Research And Grants

Yale University - $100,000

Dr. Ranjit Bindra
Grant Amount



November 2013

Research Type


Cancer Type


Pre-Clinical Development of Novel DIPG Radiosensitizers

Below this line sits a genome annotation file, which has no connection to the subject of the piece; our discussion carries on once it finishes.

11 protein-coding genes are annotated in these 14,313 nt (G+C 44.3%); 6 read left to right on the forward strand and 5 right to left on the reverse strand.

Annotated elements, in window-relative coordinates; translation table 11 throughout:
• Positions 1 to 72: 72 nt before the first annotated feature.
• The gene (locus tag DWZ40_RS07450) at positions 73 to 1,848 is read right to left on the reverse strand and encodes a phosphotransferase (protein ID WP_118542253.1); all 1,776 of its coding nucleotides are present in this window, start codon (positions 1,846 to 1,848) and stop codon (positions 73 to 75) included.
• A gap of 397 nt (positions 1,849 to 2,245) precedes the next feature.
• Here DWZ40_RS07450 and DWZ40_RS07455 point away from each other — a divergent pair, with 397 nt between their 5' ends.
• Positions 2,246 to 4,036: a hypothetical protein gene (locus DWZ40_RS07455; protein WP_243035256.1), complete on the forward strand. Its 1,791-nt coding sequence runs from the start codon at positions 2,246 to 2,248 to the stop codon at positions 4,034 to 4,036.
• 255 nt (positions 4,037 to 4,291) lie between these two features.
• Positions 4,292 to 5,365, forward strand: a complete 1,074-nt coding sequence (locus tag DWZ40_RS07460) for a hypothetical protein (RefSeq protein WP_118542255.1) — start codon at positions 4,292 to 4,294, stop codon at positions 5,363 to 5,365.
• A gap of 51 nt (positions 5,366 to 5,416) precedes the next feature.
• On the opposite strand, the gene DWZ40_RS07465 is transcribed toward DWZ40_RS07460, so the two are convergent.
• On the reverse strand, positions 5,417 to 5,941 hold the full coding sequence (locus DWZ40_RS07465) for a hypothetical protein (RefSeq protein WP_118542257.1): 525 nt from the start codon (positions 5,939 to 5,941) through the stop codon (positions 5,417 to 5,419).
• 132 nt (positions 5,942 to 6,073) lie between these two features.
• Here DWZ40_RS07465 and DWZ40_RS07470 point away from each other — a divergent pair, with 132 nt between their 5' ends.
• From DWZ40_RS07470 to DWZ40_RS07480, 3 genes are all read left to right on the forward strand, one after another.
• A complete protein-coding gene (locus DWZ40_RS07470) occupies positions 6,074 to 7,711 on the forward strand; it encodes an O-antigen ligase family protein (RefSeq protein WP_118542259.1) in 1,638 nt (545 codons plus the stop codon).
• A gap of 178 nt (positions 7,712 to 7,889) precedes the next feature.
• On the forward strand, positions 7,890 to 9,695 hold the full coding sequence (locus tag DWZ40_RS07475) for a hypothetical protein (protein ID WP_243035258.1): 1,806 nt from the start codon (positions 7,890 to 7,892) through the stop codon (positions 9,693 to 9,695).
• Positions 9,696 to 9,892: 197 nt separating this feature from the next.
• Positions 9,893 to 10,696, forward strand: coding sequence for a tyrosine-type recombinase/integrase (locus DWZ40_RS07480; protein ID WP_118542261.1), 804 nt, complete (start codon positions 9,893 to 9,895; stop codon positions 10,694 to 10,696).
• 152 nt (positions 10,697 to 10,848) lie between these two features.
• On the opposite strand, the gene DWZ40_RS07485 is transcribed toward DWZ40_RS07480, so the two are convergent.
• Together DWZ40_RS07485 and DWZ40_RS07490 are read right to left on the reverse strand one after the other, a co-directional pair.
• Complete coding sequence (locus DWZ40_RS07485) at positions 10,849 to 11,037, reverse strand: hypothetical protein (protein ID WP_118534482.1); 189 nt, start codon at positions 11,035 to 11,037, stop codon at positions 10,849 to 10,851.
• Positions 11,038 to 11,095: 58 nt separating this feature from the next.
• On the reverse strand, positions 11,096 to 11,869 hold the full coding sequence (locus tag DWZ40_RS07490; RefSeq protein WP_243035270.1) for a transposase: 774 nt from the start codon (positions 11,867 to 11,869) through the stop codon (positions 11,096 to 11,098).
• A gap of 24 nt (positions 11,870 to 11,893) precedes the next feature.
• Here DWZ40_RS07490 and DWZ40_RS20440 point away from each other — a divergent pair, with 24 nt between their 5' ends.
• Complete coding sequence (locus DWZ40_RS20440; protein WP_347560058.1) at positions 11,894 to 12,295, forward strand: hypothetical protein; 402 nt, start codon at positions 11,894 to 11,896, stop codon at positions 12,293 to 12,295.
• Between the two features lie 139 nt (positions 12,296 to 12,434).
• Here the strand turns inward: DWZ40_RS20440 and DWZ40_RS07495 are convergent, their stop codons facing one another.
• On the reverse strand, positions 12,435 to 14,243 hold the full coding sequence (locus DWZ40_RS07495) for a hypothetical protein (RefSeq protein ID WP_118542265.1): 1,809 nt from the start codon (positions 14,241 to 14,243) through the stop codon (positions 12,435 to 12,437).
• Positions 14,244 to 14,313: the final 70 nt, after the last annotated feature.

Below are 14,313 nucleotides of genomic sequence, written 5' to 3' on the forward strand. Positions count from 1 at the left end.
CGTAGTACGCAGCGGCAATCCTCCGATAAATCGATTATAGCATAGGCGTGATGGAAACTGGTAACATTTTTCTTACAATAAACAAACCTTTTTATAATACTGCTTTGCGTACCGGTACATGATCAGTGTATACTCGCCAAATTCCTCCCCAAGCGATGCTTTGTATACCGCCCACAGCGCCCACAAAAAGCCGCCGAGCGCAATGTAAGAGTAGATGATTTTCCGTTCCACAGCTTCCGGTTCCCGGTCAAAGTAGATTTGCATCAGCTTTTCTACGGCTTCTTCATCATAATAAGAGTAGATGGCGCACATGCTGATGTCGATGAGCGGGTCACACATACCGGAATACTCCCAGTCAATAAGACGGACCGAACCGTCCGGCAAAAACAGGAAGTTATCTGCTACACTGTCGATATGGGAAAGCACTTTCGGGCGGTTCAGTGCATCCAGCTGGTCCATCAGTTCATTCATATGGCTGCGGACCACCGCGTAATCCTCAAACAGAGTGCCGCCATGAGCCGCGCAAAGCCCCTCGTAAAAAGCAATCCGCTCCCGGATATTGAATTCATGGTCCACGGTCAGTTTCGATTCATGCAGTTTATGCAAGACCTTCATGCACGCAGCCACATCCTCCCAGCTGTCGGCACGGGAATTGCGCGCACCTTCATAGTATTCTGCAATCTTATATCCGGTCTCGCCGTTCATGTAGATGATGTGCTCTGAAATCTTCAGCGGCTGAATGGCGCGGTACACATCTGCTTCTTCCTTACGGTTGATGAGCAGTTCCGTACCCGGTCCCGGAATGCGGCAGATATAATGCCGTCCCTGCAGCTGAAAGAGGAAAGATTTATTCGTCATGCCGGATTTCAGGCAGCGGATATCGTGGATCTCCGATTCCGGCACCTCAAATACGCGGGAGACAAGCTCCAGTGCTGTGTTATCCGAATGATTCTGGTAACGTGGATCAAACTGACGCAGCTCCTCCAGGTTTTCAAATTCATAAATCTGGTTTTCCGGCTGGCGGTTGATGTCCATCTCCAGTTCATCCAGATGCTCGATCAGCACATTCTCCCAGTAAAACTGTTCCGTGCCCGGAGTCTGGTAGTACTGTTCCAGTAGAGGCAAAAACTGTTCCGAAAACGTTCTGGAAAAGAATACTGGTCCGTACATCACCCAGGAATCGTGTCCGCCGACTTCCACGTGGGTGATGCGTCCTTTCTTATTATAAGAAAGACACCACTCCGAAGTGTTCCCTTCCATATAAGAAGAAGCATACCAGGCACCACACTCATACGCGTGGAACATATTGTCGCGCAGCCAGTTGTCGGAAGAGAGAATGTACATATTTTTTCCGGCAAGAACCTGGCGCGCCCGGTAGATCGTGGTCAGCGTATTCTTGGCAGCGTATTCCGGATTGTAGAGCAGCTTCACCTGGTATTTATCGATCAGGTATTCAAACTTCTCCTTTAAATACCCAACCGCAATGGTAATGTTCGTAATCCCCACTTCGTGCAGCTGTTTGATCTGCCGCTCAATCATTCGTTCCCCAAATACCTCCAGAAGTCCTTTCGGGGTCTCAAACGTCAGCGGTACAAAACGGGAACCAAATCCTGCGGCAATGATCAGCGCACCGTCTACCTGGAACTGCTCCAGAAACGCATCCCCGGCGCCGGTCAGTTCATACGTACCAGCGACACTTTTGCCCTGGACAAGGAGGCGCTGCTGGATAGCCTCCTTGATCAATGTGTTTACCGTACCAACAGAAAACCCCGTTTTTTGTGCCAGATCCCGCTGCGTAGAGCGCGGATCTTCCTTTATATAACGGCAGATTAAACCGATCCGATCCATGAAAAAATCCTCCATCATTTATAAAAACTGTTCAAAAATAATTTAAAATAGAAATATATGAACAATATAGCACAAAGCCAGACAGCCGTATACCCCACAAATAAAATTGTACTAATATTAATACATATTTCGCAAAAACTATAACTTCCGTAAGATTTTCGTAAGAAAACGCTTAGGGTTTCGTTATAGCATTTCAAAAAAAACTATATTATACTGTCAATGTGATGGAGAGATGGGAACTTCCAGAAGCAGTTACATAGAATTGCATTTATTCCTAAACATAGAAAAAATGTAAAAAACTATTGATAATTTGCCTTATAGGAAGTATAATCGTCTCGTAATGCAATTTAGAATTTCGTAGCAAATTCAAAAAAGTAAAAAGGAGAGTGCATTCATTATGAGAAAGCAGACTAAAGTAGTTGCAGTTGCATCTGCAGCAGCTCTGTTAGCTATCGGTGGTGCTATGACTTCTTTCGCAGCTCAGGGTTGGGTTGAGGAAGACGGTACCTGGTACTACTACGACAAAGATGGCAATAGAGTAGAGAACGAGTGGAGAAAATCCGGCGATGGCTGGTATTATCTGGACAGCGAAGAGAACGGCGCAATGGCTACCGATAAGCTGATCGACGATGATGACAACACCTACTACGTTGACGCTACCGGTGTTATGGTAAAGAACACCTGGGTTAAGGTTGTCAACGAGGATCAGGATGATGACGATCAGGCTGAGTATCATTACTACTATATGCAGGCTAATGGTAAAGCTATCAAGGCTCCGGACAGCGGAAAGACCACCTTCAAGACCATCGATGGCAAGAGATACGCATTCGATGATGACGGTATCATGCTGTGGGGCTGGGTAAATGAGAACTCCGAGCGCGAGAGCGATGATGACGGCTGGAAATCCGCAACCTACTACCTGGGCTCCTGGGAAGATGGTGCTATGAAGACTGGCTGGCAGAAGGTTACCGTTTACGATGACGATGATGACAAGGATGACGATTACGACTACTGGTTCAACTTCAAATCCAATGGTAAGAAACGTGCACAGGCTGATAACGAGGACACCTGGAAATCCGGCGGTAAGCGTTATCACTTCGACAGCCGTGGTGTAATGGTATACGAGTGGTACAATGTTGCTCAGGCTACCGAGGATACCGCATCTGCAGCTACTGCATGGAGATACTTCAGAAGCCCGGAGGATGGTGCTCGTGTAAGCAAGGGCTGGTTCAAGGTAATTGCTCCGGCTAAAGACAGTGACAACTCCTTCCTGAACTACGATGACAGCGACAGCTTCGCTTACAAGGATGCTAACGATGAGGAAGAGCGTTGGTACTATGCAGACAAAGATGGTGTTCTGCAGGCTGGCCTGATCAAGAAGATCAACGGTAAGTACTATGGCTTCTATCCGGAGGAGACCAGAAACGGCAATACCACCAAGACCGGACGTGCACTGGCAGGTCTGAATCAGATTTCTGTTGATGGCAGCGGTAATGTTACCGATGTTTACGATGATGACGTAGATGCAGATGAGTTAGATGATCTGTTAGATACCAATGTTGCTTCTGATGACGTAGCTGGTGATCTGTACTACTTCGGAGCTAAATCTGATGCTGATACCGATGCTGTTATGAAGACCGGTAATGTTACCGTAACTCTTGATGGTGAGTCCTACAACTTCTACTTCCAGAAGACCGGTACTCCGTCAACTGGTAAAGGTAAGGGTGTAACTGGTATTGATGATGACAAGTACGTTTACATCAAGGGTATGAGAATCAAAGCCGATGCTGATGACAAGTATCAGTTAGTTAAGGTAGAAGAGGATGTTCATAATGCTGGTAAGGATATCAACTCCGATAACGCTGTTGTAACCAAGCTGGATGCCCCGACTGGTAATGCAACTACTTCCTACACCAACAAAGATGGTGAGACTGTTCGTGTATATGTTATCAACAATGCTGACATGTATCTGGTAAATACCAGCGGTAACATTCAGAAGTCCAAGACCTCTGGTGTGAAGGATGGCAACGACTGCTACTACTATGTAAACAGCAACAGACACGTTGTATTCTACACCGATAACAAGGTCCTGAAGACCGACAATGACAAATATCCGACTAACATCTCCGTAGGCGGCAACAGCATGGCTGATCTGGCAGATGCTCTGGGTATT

Hypothesis: Diffuse intrinsic pontine glioma (DIPG) is a devastating disease with an almost universally fatal prognosis. Despite many clinical trials testing numerous chemotherapies and targeted systemic agents, both concurrent with RT and in the adjuvant setting, these therapies have not changed OS. We and others believe that 3 major issues contribute to the poor response to therapy in DIPG patients treated with RT and concurrent systemic therapies. First, drug penetration into DIPG tumors is severely limited by the blood brain barrier. Second, many systemic therapies have been tested in DIPG based on extrapolation from adult high grade glioma trials, without a clear rationale for testing in this genetically distinct tumor type. Finally, the evidence underlying the radiosensitizing potential of many of these agents is lacking. We hypothesize that nanoparticlemediated and convection-enhanced (CED) drug delivery, coupled with the use of targeted radiosensitizers which have been validated in DIPG cells, will lead to higher rates of local control and consequent OS for this disease. As described below, we will test this hypothesis in a proposed one year pilot study focused on the pre-clinical development of novel DIPG radiosensitizers.   Background: As noted above, DIPG is a devastating tumor, with most patients succumbing to their disease within 2 years after diagnosis. Focal RT is the only treatment which has shown a benefit in DIPG, although it extends OS by only ~3-4 months. Remarkably, numerous chemotherapy combinations, RT fractionation regimens, and novel systemic agents have been tested in DIPG, without any appreciable OS improvements in the last 30 years. In addition, many agents were tested in DIPG based on observed activity in adult GBM, and temozolomide (TMZ) is one example. Unfortunately, studies now confirm that TMZ is not effective in DIPG when added to standard RT.  Given that virtually all DIPGs recur locally, there has been great interest in testing novel combinations of targeted systemic therapies with RT, as a means to enhance local control via radiosensitization. Examples include small molecules targeting Aurora Kinase B, VEGFR-2 and PDGFR. DSB repair pathways play critical roles in the response to IR, as highlighted by the exquisite radiosensitivity of cells from patients with inherited DSB repair defects. It is now known that key DNA damage and checkpoint genes are up-regulated in DIPG, including the Chk2 and WEE1 kinases, suggesting a role for DSB repair inhibition as a radiosensitization strategy. While these are promising strategies, recent studies suggest that the efficacy of DIPG therapies is severely limited by drug delivery, which suggests novel methods are needed to ensure adequate tumor targeting. Goals, Design and Methods: We have recently performed a high-throughput screen for novel DNA double-strand break (DSB) repair inhibitors, which led to the identification of several lead compounds with radiosensitizing activity in vitro. We propose to test these compounds as potential radiosensitizers in primary DIPG cells in vitro, and several of the most promising lead hits will then be encapsulated in nanoparticles to facilitate drug delivery into DIPGs in vivo. Finally, three molecules will be selected for testing as radiosensitizers in a DIPG xenograft mouse model in vivo. Clinical Significance: Our proposed studies have the potential to identify novel therapeutics which can be tested in DIPG patients, and they represent an important proof-of-principle, which can be used as the basis to test other drugs as novel DIPG radiosensitizers in the future.   Research Team: This application brings together two new Principal Investigators (PI’s) from Yale Medical School, Bindra and Zhou, with complementary research expertise in DSB repair and nanoparticle drug delivery, respectively. Importantly, they share a common goal of developing novel therapeutics for the treatment of adult and pediatric high grade gliomas. Bindra is a physicianscientist in the Department of Therapeutic Radiology, with a clinical and research focus on pediatric CNS tumors, including DIPGs. His laboratory is developing cell-based screening approaches to identify novel radiosensitizers for high grade gliomas. He is particularly interested in eventually translating these discoveries into the clinical setting, via the development of investigator-initiated Phase I trials. Zhou is a translational scientist in the Department of Neurosurgery, with substantial experience in nanoparticle research and CNS drug delivery. His laboratory is focused on developing novel, nanoparticle-based drug delivery systems.